Well, that sounded good and perfectly understandable – apart from the injecting into an already very sore part of my body.  That was very much Not Good.  So I told him.  He then said airily that I was not to worry, and he filled up a syringe with local anaesthetic to take the edge off the pain. As I lay back waiting for the pain relief, he suddenly swore loudly.  He had stabbed himself with the needle.  Right through his disposable glove.  The nurse looked concerned. I looked very concerned.  Dr X looked really concerned as blood began to drip.

‘Hurry!’ I said, all protocol out of the window.  ‘Get on with it before your thumb numbs!’ He scrubbed up, refilled a new syringe and worked quickly as the nurse and I tried not to giggle, all panic forgotten.  And I stood up afterwards and felt marvelous.  He sent me off with warnings not to overdo it for at least 4 weeks and I wished him well as he blushed a deep, deep red.

And so it is that I sit here, where there is no noise apart from the rain spattering on a previously dry patio, making huge sequin shaped blobs that soon merge to become a shiny mirror broken only by the ensuing hailstones.  And I kind of like it. 

And I point and flex my newly repaired foot, and I feel proud of myself, despite feeling tired, and a little woozy.

Wednesday, 21 May 2014

'Gissa Job'- How will your child know what to do as a Career?

I read a very interesting article the other day which said that the Welsh government had been advised to rethink the way in which schools were providing careers advice in schools.  Essentially, the <article> was saying that the guidance was in dire need of updating and school leavers needed to be enlightened as to the opportunities available and encouraged to think about what they wanted to do before they stepped out of the school doors forever.  It would appear that in Wales, a number of school age kids leave at 16, with relatively low GCSE results and no idea of what to do as a job, let alone a career.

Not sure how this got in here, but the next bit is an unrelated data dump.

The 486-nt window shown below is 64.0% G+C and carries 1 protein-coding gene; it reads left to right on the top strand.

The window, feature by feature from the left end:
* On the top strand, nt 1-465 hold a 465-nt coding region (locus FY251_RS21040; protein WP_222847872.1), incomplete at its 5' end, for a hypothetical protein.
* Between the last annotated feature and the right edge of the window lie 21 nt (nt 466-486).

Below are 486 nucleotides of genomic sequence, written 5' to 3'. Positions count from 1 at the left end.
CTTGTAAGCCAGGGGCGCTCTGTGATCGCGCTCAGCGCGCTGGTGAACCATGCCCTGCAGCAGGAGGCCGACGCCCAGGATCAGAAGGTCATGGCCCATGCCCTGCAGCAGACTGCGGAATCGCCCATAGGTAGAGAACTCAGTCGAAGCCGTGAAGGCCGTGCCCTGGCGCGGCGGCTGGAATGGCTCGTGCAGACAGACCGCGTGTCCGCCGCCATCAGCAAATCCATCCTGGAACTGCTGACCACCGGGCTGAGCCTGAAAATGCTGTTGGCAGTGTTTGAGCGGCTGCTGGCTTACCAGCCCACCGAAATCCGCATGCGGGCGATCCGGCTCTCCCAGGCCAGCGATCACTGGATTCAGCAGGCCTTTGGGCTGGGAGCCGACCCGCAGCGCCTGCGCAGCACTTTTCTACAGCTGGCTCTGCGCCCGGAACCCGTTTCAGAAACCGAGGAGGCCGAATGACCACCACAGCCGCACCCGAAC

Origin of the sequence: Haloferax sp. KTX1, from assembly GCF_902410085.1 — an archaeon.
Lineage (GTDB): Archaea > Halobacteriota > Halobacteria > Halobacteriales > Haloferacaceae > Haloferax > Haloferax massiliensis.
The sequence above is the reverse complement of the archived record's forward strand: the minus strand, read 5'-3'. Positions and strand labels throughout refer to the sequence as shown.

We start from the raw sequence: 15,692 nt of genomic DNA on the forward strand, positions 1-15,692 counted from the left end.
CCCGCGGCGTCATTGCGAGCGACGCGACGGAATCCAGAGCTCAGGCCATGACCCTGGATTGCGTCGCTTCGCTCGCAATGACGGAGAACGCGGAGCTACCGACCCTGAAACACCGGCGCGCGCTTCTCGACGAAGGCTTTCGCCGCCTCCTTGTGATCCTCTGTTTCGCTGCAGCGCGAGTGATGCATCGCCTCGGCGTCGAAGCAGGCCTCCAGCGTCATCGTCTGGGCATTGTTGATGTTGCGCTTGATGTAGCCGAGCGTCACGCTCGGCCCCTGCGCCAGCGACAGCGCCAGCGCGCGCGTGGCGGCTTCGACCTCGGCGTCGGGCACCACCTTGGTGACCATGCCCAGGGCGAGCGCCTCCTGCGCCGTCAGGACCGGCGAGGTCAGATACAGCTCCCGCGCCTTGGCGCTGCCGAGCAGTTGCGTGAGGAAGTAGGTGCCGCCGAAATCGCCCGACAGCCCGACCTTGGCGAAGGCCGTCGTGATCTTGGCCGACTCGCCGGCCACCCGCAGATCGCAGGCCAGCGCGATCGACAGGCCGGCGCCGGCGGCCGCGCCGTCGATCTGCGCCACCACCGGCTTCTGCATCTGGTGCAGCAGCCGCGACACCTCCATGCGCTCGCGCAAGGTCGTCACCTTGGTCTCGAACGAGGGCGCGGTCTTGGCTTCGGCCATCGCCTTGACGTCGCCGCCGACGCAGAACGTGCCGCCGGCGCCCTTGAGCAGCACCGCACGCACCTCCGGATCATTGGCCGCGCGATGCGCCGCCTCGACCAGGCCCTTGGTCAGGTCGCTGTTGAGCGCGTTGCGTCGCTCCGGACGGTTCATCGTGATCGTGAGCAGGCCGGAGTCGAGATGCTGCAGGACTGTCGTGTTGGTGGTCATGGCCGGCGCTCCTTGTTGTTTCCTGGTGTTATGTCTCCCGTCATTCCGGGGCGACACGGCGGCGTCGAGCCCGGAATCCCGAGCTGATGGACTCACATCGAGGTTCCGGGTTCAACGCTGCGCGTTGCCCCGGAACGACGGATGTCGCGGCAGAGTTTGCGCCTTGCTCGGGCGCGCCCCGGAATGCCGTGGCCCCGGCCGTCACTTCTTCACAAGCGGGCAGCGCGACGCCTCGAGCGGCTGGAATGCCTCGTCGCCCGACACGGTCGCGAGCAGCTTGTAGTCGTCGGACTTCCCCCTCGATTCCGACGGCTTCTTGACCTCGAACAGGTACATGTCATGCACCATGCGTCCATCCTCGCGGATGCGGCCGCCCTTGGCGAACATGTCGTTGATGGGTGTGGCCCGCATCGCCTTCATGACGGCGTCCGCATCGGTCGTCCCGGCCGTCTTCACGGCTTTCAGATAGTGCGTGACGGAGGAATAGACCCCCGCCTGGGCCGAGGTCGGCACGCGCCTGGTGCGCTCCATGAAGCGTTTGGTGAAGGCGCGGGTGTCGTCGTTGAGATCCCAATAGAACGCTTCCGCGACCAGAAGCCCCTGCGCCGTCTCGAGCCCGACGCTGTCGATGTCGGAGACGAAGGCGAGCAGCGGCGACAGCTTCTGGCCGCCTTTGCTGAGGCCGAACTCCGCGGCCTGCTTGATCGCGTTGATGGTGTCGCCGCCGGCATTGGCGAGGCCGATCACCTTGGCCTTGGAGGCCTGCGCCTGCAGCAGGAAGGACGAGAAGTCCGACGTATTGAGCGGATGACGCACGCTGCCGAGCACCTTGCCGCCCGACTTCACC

I cannot pretend to know whether or not this article was representative of the truth, or indeed whether it is another scaremongering tactic by the Press for some reason, be it political or anything else, but I have to say that as a relatively intelligent (well, on a good day)mother of a rapidly growing teenager, it is something that I am starting to wonder about.  He takes his GCSE’s next year, and already we have had to go in to the schools to discuss A’ level options, and he is only 14.   It is frightening how much he has to decide at such a young age, and how his subjects will then influence his University or further education choices.  As parents it is also frightening – we grew up in an age before the internet was commonplace, jobs were divided into trades or professions and the rest of us who just got a generic Bachelor of Arts degree managed to stumble into careers until something better came along.  Nowadays you pretty much need a dedicated degree for everything – and the choices are baffling.